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Costs increase for Huber music center’s VIP area, concession upgrades

Huber Heights officials are considering spending more than $1.25 million for a VIP area and concession stand upgrades to the city’s $18 million music center — about a quarter of a million more than initially anticipated.

Legislation that would have authorized $1 million in spending is expected to be withdrawn by City Council Monday night due to “reconciliation of the project,” Councilman Mark Campbell said.

The projects being considered are upgrades to the VIP area and concession stands that were believed to cost $480,000 and $520,000, respectively, and would be financed by the city.

Instead, the first reading of three pieces of legislation is scheduled to take place Monday night — $400,000 for the VIP area, $99,000 for VIP improvements and $758,879 for concession stand upgrades.

“We’ve identified the true, accurate numbers,” City Manager Rob Schommer said. “We’ve got to make sure we accommodate the entire expense. It’s not that anything was incorrect before.”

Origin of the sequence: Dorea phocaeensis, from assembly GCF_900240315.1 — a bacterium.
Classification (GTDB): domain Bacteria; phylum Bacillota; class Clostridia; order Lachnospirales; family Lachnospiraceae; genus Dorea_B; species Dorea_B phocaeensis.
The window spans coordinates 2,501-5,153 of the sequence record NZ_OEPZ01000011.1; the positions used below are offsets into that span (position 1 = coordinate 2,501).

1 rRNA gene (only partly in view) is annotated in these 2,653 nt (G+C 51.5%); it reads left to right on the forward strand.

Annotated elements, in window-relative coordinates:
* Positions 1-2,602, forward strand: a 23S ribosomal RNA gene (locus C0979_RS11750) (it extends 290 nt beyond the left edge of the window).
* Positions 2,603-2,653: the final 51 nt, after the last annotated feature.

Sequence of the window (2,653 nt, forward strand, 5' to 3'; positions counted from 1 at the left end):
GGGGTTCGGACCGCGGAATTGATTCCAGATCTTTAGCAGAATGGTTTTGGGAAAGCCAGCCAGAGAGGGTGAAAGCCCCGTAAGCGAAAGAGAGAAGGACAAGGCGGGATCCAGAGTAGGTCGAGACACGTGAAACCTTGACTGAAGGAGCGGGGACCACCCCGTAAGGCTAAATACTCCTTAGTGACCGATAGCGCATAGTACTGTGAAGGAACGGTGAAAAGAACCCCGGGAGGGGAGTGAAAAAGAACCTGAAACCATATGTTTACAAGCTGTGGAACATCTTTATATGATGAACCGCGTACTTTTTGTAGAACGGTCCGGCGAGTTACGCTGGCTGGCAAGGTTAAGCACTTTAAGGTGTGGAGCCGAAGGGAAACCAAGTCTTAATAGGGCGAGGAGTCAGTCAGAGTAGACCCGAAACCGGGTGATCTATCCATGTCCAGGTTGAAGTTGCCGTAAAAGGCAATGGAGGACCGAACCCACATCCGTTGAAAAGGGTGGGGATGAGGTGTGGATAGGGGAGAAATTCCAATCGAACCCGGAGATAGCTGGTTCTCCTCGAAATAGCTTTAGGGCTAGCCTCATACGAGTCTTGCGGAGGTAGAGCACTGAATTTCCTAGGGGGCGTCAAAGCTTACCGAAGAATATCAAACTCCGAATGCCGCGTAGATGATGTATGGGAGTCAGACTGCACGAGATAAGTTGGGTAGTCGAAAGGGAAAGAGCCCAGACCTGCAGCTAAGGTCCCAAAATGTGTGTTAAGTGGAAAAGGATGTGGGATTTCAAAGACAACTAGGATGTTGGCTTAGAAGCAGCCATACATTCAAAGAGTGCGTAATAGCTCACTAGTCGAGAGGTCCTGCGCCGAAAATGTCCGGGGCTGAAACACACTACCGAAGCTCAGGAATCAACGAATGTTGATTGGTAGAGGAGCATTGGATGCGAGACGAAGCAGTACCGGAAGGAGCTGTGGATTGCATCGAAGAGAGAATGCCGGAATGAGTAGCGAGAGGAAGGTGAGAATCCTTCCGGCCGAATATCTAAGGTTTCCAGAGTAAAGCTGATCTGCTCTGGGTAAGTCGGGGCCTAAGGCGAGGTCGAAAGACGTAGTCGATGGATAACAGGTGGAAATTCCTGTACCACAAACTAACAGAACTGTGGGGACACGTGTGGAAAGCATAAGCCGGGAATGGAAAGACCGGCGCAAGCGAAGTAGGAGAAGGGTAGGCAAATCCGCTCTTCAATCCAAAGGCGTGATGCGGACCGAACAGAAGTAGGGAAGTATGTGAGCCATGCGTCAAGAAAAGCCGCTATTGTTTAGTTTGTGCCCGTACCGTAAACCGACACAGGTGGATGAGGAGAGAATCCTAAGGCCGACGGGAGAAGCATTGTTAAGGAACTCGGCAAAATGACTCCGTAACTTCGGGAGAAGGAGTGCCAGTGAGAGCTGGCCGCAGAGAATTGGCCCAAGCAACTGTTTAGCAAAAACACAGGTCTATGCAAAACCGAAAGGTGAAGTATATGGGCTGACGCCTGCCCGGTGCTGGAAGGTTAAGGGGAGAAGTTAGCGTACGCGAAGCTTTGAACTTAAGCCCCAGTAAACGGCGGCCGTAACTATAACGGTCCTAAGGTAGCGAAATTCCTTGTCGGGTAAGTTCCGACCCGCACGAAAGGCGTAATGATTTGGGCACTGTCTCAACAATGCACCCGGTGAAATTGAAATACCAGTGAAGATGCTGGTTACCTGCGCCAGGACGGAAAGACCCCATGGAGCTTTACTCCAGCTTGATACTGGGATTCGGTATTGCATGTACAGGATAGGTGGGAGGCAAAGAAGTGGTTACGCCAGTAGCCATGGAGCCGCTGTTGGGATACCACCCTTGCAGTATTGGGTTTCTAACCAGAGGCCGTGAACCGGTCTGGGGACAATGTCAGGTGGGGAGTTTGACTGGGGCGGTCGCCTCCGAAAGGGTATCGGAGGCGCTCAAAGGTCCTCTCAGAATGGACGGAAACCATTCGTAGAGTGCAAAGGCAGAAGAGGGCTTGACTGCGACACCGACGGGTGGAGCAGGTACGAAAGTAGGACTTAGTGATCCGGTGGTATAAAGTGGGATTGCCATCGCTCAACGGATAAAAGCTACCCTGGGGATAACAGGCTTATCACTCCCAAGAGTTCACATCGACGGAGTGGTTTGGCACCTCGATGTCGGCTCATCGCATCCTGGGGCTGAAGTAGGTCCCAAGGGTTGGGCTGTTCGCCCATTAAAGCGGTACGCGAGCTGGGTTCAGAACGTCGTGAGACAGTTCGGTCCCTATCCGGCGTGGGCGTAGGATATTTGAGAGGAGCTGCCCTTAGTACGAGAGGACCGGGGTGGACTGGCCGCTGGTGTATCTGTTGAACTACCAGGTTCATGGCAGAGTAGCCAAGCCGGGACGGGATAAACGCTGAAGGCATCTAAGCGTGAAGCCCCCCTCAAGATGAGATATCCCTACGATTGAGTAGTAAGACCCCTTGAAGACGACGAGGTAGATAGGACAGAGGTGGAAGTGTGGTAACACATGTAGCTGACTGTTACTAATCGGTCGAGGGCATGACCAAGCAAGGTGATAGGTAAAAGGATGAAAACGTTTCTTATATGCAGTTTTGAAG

The VIP area was part of the scope of work originally approved last year by the Huber Heights planning commission and Montgomery County.

Project manager Ken Conaway said earlier this week that the VIP area is 55 to 60 percent complete.

The Administration Committee will meet July 22 for a presentation on how the upgrades will pay for themselves in increased concession revenue and sponsorship opportunities.

“I want to know why and how we’re going to make more money selling that hot dog if we go with this extra money,” Campbell said.

Assistant city manager Scott Falkowski previously said the additional revenue is estimated to be $92,000 to $112,000 annually.

Huber Heights resident Ed Terek said council is now tied to approve the legislation “because the money has already been spent.”

“To Joe the resident, the city is coming to me saying they need to raise revenue or we’ll lose emergency services, and at the same time, spending money on VIP areas and increasing the size of our (concession stands),” Terek said. “It’s critical the council makes sure the public is aware of how the funding works.”

Schommer said general fund money is not being used to pay for these projects.

The total concession stand project is nearly $1.07 million. Campbell said $300,000 of that is in the music center’s $18 million budget.

The two main concession stands will be 2,049 square feet each. Upgrades include four outdoor grills, two pizza ovens, coolers, electrical work and other equipment.

The VIP area will feature a private concession area, private restrooms, dining tent, landscaping, and a separate entrance and parking area.

Construction of the 4,500-seat covered music center at 6800 Executive Boulevard is expected to be completed by late summer.

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